|I am not usually a fancy baker, but I made this on Christmas Day. That's a Yule Log with meringue mushrooms.|
I'm one of those crazy holiday bakers. I typically start December 1 and make at least a double batch of 10-12 different cookies and confections. I began this chaos--which often gets done post-midnight--in December 2000. For our June wedding that year, we (who am I kidding, I) received a new Cuisinart hand mixer that I loved. Armed with my Cooking Light magazine, I baked and baked. Not knowing what to do with the results, I took platters of cookies into work that year.
Over time, more recipes have been added to the typical holiday baking list, and a couple have fallen off. I now have a stand mixer, which is even more exciting than the Cuisinart hand mixer (which regrettably went kaput this fall, RIP). I serve my results at our annual book club party, at the school holiday show, and to the grandparents when they visit over Christmas. I also try to distribute as many as I can to friends because no one should have that much readily available butter and sugar in the house.
With kids, the Christmas chaos has magnified greatly, and I was way behind schedule this December. I couldn't even remember what I usually baked and failed to make my mother-in-law's favorite, which I only realized when she asked me where to find the biscotti (nowhere in 2012). I also have recipes in cookbooks, printed from the Internet and stored in a binder, on recipe cards in a dessert binder from my mom, on recipe cards in a recipe card box--they are everywhere.
To streamline this process in the future, I have created a single document that contains all the recipes for the holiday treats I usually make. I typed all the recipes into a Word document, which allowed me to include my own previously handwritten notes and to edit the recipe in a way that made the most sense to me.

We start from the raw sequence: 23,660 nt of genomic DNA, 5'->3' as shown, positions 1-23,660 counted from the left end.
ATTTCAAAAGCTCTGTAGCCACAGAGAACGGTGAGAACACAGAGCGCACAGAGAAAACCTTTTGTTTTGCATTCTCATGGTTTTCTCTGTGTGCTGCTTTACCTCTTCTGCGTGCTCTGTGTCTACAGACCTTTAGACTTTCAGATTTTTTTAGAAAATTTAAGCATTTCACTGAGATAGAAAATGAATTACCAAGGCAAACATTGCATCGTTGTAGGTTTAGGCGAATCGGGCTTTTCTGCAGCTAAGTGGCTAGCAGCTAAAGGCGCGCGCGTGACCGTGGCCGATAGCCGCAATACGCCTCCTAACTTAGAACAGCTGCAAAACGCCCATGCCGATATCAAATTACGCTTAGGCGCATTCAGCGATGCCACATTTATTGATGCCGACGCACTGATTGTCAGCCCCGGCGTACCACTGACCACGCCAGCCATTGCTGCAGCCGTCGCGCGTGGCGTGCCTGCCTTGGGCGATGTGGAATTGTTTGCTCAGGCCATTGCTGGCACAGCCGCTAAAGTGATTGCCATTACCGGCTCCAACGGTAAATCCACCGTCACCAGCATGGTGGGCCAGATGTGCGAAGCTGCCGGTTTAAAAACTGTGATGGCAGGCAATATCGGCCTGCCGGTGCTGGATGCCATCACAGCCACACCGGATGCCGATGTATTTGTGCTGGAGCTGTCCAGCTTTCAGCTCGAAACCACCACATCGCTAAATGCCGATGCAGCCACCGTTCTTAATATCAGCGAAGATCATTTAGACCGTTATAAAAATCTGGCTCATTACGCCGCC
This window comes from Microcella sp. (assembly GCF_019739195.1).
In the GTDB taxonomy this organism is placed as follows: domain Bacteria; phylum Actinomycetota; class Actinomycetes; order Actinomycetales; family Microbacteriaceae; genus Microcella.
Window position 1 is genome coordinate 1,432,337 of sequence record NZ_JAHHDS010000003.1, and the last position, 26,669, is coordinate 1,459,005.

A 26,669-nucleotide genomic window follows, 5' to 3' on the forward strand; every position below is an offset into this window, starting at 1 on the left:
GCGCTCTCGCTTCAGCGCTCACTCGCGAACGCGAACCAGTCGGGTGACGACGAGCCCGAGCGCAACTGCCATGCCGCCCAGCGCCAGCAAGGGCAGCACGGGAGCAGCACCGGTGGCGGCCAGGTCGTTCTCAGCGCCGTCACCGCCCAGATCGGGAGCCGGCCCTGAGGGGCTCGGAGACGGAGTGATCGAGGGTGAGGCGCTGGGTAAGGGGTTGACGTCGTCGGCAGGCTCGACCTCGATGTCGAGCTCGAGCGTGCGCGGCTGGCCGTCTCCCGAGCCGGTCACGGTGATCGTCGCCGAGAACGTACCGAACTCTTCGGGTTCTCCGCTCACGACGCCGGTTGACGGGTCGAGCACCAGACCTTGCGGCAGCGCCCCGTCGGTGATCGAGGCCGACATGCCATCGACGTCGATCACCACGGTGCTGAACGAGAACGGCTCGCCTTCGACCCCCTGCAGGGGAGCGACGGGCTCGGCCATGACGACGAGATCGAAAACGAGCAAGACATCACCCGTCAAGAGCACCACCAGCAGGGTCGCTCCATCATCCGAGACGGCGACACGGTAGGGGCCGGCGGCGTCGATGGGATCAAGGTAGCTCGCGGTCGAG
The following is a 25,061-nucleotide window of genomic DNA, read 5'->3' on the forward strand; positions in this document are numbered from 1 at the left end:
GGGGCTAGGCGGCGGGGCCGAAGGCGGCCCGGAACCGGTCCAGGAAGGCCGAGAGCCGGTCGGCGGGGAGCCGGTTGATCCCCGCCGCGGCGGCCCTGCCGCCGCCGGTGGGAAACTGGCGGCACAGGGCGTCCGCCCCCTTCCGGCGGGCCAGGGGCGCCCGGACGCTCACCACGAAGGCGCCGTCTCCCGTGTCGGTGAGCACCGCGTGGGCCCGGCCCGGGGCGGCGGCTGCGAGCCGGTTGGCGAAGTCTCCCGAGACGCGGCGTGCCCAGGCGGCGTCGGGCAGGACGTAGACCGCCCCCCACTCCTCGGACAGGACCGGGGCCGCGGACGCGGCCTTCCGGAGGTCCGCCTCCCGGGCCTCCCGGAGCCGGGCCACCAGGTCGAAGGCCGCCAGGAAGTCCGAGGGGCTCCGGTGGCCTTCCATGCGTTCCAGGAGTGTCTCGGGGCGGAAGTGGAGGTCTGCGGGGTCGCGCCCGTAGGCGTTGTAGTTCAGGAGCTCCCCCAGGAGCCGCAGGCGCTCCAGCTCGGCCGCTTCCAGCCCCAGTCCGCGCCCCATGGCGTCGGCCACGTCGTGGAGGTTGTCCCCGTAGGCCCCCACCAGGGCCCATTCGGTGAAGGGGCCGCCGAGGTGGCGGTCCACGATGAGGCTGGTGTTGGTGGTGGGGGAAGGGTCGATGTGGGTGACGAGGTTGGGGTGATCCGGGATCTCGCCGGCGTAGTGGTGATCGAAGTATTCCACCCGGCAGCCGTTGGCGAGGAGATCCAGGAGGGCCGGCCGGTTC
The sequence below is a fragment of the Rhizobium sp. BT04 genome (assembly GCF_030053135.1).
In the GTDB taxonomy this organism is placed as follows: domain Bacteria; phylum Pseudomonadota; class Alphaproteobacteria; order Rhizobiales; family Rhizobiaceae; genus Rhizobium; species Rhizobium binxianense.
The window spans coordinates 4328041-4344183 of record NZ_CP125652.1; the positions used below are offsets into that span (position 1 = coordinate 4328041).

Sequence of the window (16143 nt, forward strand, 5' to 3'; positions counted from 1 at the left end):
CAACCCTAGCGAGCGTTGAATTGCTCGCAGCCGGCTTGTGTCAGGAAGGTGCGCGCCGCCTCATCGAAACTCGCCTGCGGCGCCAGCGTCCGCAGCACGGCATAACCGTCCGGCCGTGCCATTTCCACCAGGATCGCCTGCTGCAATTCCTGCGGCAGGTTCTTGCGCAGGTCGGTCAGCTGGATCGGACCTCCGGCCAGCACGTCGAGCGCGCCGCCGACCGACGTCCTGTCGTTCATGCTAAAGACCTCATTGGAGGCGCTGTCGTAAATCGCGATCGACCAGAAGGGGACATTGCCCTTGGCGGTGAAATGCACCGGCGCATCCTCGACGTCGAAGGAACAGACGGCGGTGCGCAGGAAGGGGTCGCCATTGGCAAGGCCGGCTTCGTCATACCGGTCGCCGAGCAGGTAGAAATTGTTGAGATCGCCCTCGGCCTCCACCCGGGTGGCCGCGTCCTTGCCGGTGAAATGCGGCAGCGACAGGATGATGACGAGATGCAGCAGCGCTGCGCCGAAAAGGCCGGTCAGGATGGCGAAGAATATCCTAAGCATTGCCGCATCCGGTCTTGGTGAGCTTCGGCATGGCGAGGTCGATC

For example, I make my mom's buckeye recipe with dark chocolate rather than the recommended semisweet. I prefer creamy Peter Pan peanut butter to the chunky stuff Mom uses. I've learned that 1 lb. of powdered sugar equals 3 3/4 cups, and that 18 oz. of peanut butter equals 2 cups. My typed recipes now note that a single batch of the chocolate portion is sufficient for a double batch of the peanut butter portion.
I made similar change in the ingredients, abbreviating items in a way that makes sense to me, a regular baker. All-purpose flour became flour. Granulated white sugar became just sugar. A large egg is an egg. I don't need to tell myself to grease the pan or cool cookies on wire racks, because I use a silicon mat and always cool cookies on wire racks. You get the idea.
Next year, all I will need to do is pull up a single document (which I also will print, just in case), and I will have all the ingredients and recipes for:
Irish Shortbread Toffee
Lemon-Honey Drop Cookies
Cranberry-Chocolate Chip Biscotti
Chewy Chocolate-Cherry Cookies
Peppermint Bon-Bon Cookies
Spicy Oatmeal Cookies
I take that back. While the words "Sugar Cookies" appear in the file to remind me, the recipe does not. I'm willing to share any and all recipes except that one. That bit of deliciousness (my weakness) came from a childhood friend whose mother always made that recipe when we were kids. I only received that recipe after much cajoling and as a wedding gift from my friend, who served as my maid of honor.
I can't tell you how happy this little bit of organization has made me. Perhaps next year, I won't be such a complete nut job come December.
If you'd like me to share any of the above recipes--other than the sugar cookies, of course--let me know in the comments and I can post them separately. Happy baking!